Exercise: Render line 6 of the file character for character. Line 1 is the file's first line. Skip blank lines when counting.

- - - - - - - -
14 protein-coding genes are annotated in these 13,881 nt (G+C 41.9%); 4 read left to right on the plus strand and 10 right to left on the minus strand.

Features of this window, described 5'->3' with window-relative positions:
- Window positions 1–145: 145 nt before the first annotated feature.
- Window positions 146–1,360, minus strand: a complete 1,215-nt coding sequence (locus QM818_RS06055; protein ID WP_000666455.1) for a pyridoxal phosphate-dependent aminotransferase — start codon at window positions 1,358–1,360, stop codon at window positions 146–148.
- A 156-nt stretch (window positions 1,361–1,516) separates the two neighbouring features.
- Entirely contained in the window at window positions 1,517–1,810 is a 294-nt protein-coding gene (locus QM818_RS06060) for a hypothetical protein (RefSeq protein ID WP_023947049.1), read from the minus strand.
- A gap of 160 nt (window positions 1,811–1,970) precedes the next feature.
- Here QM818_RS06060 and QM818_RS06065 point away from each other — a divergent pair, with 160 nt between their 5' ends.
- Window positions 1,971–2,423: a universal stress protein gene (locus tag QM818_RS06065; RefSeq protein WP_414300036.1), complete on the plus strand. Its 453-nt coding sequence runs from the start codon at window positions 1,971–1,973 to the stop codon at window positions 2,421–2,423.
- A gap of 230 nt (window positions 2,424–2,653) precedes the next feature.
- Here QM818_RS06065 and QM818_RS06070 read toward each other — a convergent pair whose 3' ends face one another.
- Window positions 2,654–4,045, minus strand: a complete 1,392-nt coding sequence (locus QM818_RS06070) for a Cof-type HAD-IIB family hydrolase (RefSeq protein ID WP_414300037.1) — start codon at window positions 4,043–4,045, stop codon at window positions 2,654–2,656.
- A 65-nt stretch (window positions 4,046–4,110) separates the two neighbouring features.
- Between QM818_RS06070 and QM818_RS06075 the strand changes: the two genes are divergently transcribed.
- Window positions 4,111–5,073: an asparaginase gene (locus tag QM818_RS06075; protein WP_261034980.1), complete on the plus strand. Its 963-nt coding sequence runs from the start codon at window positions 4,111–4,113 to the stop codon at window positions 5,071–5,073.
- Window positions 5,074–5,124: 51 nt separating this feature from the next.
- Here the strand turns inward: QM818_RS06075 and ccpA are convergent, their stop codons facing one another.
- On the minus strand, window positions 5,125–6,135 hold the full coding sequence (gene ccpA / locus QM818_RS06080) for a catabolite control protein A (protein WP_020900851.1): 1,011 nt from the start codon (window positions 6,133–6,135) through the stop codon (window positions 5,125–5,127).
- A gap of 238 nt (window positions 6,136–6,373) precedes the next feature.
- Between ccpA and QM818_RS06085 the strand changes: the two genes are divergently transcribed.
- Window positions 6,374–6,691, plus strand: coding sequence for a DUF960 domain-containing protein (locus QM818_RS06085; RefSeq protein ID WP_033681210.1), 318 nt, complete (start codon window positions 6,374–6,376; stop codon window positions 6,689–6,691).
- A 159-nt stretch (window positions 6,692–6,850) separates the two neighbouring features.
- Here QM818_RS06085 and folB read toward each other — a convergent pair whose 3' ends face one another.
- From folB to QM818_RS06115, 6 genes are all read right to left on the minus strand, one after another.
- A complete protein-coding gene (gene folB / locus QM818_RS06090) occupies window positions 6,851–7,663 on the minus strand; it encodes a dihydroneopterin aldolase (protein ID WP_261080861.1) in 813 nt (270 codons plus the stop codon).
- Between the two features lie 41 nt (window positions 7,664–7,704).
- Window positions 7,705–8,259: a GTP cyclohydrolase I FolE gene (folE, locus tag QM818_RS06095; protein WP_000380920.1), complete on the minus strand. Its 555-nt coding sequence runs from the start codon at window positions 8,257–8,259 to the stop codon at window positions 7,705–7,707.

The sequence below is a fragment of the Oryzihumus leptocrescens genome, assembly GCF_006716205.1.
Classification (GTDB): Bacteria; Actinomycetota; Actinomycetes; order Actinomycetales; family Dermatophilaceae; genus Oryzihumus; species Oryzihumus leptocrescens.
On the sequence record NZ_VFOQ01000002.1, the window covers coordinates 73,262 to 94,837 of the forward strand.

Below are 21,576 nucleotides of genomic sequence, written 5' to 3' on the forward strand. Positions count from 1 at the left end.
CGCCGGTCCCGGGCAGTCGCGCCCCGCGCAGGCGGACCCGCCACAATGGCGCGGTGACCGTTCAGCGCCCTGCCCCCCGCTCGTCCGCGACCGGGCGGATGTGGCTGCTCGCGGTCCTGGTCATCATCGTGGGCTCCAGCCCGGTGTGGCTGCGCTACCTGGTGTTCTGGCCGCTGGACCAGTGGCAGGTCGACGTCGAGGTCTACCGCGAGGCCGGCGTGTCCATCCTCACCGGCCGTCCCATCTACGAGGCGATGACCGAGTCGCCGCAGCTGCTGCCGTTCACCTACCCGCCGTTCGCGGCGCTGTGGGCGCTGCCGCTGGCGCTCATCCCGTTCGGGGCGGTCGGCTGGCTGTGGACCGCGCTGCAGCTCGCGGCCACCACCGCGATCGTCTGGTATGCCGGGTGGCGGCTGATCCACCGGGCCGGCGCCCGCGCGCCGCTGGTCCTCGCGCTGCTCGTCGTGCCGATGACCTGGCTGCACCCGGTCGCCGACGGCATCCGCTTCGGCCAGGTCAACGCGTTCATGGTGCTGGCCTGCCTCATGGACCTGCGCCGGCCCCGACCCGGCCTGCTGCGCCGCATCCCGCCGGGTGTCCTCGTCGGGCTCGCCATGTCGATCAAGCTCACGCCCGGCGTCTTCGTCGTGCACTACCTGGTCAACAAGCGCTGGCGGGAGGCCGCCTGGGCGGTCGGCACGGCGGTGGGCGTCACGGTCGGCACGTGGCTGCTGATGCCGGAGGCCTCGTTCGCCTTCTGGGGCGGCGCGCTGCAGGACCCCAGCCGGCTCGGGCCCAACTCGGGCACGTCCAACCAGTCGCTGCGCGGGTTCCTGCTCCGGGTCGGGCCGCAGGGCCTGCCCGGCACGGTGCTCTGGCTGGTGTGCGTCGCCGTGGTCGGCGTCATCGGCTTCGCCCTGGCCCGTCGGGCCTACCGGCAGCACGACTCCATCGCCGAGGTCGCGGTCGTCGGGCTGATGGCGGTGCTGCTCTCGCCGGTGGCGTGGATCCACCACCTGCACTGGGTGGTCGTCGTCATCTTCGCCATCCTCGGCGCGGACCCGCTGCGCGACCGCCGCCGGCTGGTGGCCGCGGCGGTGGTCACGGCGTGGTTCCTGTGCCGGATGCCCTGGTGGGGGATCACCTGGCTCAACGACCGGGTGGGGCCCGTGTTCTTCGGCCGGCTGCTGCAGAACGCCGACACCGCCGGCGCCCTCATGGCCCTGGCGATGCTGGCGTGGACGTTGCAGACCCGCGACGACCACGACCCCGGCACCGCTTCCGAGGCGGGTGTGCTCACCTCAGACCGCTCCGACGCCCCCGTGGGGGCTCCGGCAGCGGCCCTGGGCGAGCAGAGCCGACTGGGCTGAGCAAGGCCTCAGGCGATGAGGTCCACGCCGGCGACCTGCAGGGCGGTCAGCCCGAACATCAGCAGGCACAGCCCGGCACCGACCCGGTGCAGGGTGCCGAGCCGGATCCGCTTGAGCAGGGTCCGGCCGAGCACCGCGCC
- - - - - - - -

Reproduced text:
- Entirely contained in the window at window positions 1,517–1,810 is a 294-nt protein-coding gene (locus QM818_RS06060) for a hypothetical protein (RefSeq protein ID WP_023947049.1), read from the minus strand.